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Converting site using Azure ACS to .NET 4.5

It started simple, with the idea of moving a site from Azure Cloud Services to Azure Websites since Azure Websites had all the things the site needed.  Well, almost… The site used Azure Access Control Services to do authentication of users and one of the blockers we hit early in the conversation process was how WIF handled the default cookie protection using DPAPI.  DPAPI isn’t available for Azure Websites so it throws some nice errors.

Vittorio has a great blog (as usual) here that talks about how you can swap out the security token handlers to ones that will work with Azure Websites.  The only catch is they are only supported in .NET 4.5 and there isn’t an equivalent for .NET 4.0/WIF 1.0 without building it.

So that seemed like an easy choice as we wanted to move it to the current .NET release anyway so we made the move to .NET 4.5.  The next catch is a lot of the WIF namespaces change to System.Identity* and so does all the configuration details.  Some of the classes are no longer used or renamed.   A good place to start in your journey is here that describes the changes required for WIF 4.5. 

Most of the code changes go pretty quick. Where it got tricky was the configuration file changes. I wasn’t able to find a great example showing the detail steps of migrating the configuration.  Visual Studio 2013 has some great tooling for identity, but it doesn’t support ACS since ACS is being rolled into Azure AD in the future.  In the mean time that leaves VS 2013 without tooling supporting ACS.  VS 2012 has tooling via the Identity and Access Tool.  Since we were already in VS2013 and still wanted to use the tool we created a empty ASP.NET application in VS2012 and ran the tool to setup the configuration file.  The we copied that configuration back to the existing project.    One thing to be aware of make sure the project you use with the tool in VS 2012 is .NET 4.5 and not .NET 4.51 or the tool won’t show on the context menu for the project.  

Hopefully this might help someone else moving to the latest with WIF and ACS.


Adding new Top Level Domains to Office 365

These days it seems like there are new top level domains for just about *.anything.  So far adding them to Azure has been painless and no different than any other traditional domain.  Office 365 still has some validation though in the portal that will tell you it’s an invalid domain.  To save you a call to support – all you have to do is register the domain using PowerShell instead of via the portal.

Here’s the full details but basically you download the admin PowerShell scripts and then do the following two commands

new-msoldomain -name Your.DomainNameHere


Fixing Visual Studio 2013 License Check

I travel a fair amount and one of the things that surprised me was that Visual Studio 2013 using the default install options didn’t set the static license from MSDN it used a phone home to check for a valid license.  After a couple times of almost getting locked out during trips, I found out that I could apply my MSDN key to solve the problem.

Fixing it takes about 30 seconds. First visit MSDN and get your key – you should be able to find that on your list of Product Keys.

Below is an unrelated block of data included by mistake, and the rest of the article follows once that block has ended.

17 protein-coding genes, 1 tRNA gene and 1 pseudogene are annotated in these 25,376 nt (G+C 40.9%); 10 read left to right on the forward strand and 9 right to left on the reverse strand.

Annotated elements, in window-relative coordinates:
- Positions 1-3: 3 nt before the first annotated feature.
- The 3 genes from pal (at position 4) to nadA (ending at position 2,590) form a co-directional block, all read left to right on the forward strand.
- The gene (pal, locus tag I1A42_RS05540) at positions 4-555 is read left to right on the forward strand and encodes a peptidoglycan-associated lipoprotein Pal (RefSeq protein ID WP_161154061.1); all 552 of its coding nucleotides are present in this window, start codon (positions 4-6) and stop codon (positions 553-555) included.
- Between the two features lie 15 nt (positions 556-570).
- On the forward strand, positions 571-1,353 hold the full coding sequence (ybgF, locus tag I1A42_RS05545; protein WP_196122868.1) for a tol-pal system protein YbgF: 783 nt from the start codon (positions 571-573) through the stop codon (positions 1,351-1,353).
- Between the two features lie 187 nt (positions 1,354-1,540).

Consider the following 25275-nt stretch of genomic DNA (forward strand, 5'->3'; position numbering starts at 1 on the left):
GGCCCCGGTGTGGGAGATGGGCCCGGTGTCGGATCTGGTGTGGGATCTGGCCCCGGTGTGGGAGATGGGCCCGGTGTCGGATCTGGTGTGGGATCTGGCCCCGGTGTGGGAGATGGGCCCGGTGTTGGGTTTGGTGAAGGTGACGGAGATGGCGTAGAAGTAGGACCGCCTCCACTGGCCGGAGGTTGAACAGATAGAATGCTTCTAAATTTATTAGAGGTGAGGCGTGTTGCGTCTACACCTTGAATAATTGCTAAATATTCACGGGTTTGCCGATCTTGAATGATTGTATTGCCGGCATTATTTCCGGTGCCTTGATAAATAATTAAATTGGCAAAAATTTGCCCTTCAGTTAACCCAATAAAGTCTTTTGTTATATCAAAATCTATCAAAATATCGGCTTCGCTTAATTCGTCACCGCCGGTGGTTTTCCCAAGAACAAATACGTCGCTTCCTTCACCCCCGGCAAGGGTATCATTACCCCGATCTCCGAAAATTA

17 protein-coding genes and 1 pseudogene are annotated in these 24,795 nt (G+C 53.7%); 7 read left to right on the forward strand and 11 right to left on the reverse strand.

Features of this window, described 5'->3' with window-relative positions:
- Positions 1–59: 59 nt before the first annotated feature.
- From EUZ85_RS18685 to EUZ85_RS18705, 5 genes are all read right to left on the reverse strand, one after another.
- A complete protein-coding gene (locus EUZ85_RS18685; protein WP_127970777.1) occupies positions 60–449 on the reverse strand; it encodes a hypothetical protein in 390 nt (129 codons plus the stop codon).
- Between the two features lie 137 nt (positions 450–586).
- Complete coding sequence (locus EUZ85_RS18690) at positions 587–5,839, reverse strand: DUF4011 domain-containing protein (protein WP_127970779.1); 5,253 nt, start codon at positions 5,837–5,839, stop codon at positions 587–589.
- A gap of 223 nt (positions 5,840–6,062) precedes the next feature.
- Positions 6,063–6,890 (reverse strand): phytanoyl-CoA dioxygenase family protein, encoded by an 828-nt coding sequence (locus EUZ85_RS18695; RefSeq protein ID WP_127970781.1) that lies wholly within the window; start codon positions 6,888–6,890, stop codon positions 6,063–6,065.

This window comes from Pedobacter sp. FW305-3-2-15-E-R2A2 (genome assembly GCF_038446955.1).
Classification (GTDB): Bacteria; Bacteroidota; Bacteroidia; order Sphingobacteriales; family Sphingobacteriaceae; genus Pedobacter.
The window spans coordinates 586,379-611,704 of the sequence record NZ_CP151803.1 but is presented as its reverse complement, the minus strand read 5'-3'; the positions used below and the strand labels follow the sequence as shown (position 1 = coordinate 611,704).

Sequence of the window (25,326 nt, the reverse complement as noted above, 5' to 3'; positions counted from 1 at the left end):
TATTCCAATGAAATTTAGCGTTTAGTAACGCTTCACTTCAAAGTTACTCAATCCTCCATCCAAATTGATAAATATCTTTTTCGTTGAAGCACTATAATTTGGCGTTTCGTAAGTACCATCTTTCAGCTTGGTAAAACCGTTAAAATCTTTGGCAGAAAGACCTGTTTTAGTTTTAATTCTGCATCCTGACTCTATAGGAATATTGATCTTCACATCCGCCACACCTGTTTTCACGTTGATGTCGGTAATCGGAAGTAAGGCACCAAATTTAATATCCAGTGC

Then in Visual Studio 2013 – visit Help –> Register Product


This is also where you can check to see if you are using a product key or the “Phone home” check. If it looks like the following you are not using a static key.  Click on the Change my product license key to set the new key.


Once changed it should look like the following and say Product key applied.  This is also how you will know if you have already done it!



Moving Azure Mobile Services from Account A to B

We just got done publishing an application to the Windows store using Azure Mobile Services (more on the app later) and had to change Windows Store accounts mid stream.  Don’t take this as an official how-to but just in case you end up in this situation just know it is possible and not that much of a pain.

We started building the application under Account A, but for business reasons decided to publish it under Account B.  We had already setup to the application in the store, configured Azure Mobile Services including authentication within the application.  There might be a step by step somewhere but I sure didn’t find it, and I was a little worried just winging it so close to releasing the application.  Here’s roughly what we did to switch it over

  • Setup the new Windows Store Account B, and went through verification
  • Created the same application with slightly different name under Account B, it won’t let you use the same name because Account A is still using it, and I was afraid to delete from A prior to setting up Account B, it turned out we liked the name with “s” added better anyway
  • In Visual Studio on the project right-click Store –> Associate and sign in to the new Account B, and choose the new application we just provisioned.  This part went much smoother than I thought, after a few seconds and files updated it finished.
  • Removed the application from the system (just to be on the safe side so nothing was confused)
  • Ran the application – it fails trying to authenticate because the package ID doesn’t match for the authentication
  • In Live  developer center you must change the URL for the application – as it won’t let you use the URL on the new application.
  • In Live Developer center update the application to have your Azure Mobile Services URL